Glauca has the canina meiosis/unbalanced chromosomes issue (3+1). I’ve been attempting to use it as pollen on diploids as a source of low thorns. I don’t think Ive been successful, others say its pollen is quite promiscuous so may be a difference in what we have here in Australia vs elsewhere (also with the glauca vs rubrifolia species name situation makes importation of seed into australia a no, I checked). There is apparently an imposter glauca here so that may be what I have. I also get few to none hip set which is counter to others around the world.
I noticed glauca was used as seed parent some. Is there a big difference using it as seed parent or pollen parent? A reason to use it one way as
opposed to the other? Vigor and health sound good. Hips for added color also a bonus.
There are very big differences between using R. glauca as a seed parent vs. pollen parent. The asymmetric meiosis makes it contribute one set of chromosomes as a pollen parent and three as a seed parent. Therefore seedlings from R. glauca as a seed parent will bear its characteristics much more strongly than those from its pollen. Probably more useful as a pollen parent.
For me R. glauca is not healthy at all. Defoliates from blackspot or cercospora, I don’t know which.
Defoliates … wow!!! … should of mentioned its a “mountain” rose … why it probably likes my rain shadow east slope foothills environment … gall wasps favour it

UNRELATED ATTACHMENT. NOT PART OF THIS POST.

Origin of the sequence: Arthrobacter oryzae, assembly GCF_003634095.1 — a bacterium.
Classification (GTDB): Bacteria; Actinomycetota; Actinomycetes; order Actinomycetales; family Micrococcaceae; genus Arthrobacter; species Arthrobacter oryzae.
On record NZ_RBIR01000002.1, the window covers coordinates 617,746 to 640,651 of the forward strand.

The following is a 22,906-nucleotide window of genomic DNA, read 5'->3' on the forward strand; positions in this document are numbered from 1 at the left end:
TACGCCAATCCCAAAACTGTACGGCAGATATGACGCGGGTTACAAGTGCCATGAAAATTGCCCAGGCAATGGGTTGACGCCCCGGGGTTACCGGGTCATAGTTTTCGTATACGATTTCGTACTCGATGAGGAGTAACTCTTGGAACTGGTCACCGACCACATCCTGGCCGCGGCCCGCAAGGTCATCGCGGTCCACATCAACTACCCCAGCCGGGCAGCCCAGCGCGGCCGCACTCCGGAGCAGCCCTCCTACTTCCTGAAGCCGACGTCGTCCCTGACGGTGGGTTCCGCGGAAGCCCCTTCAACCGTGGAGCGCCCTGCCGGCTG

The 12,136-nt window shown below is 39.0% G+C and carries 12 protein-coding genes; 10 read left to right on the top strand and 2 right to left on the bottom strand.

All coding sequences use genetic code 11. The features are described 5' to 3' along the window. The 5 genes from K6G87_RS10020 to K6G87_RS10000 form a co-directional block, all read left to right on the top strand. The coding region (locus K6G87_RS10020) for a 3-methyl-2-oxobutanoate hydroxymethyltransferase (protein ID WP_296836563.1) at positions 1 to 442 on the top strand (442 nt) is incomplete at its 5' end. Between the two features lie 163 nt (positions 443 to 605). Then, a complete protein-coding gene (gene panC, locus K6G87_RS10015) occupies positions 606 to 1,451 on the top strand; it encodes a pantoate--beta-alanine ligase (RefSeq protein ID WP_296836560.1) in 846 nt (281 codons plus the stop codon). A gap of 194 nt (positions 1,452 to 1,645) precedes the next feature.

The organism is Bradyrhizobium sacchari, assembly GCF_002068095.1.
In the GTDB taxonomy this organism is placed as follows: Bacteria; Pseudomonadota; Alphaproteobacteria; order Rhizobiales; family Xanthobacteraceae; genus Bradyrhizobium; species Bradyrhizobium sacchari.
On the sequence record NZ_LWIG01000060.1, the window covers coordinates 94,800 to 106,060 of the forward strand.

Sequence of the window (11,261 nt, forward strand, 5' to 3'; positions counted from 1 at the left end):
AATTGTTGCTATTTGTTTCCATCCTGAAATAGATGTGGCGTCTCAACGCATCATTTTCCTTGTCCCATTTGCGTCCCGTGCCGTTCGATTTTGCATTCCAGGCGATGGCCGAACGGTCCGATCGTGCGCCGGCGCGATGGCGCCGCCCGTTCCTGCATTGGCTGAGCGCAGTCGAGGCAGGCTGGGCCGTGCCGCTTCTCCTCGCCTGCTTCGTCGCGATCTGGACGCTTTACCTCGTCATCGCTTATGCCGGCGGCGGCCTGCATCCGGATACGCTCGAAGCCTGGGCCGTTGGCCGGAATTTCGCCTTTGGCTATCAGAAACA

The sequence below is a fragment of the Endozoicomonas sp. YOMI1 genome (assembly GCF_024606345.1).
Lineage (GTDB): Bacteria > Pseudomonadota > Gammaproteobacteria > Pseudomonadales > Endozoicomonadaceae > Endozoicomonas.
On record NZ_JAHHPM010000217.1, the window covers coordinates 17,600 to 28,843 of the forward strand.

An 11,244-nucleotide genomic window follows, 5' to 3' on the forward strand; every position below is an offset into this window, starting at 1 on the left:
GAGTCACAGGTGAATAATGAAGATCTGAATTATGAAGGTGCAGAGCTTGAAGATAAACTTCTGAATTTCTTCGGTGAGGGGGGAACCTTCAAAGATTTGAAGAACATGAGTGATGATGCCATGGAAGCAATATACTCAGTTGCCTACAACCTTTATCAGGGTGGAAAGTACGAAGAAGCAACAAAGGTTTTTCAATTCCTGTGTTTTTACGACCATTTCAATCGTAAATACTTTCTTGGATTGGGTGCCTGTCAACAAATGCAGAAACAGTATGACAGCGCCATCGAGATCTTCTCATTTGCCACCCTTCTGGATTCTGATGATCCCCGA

Duane, I find Michel Trudeau a unique rugosa, its leaves are more pointed and matte than other rugosas. The fragrance is strong and clove-like, similar to Therese Bugnet. My understanding is that it was a seedling discovered growing in a garden, which is why there is no lineage. I have some open pollinated seedlings from it in the ground. I did a few intentional crosses with it this year with some hips upwards of 70 seeds each. It appears to be self sterile for me. It has continuous bloom for me, where it had a bit of a stronger first flush, then 2-4 blooms every day until the cold came. Hardly any winter kill and bloomed on time, considering the month long cold of Feb 2019, which set the season back for most of my garden. Not sure where you are located, but I was surprised to even find this rose, I got it from Sunnyside garden nursery in Calgary AB a few years ago before they shut down.
Clarification: Burnt umber hip color is the unripened hip - then changes to cherry red by October - prefer the burnt umber phase
The parentage of ‘Michel Trudeau’ is likely a cross of 'Roseraie De L’Hay and ‘Marie Bugnet’. Both shubs grew relatively close to each other on this landscape site, and this ‘Roseraie De L’Hay’ sets a few hips each year. The seedling that was named ‘Michel Trudeau’ was found growing close to these two shrubs.
Any rose cultivar or seedling selection having ‘Marie Bugnet’ in its parentage when hybridized or selfed should produce a wide selection of characteristics in the progeny because the pedigree of this cultivar, unlike many other Rugosa cultivars, is quite complex.
Good luck Roselynn!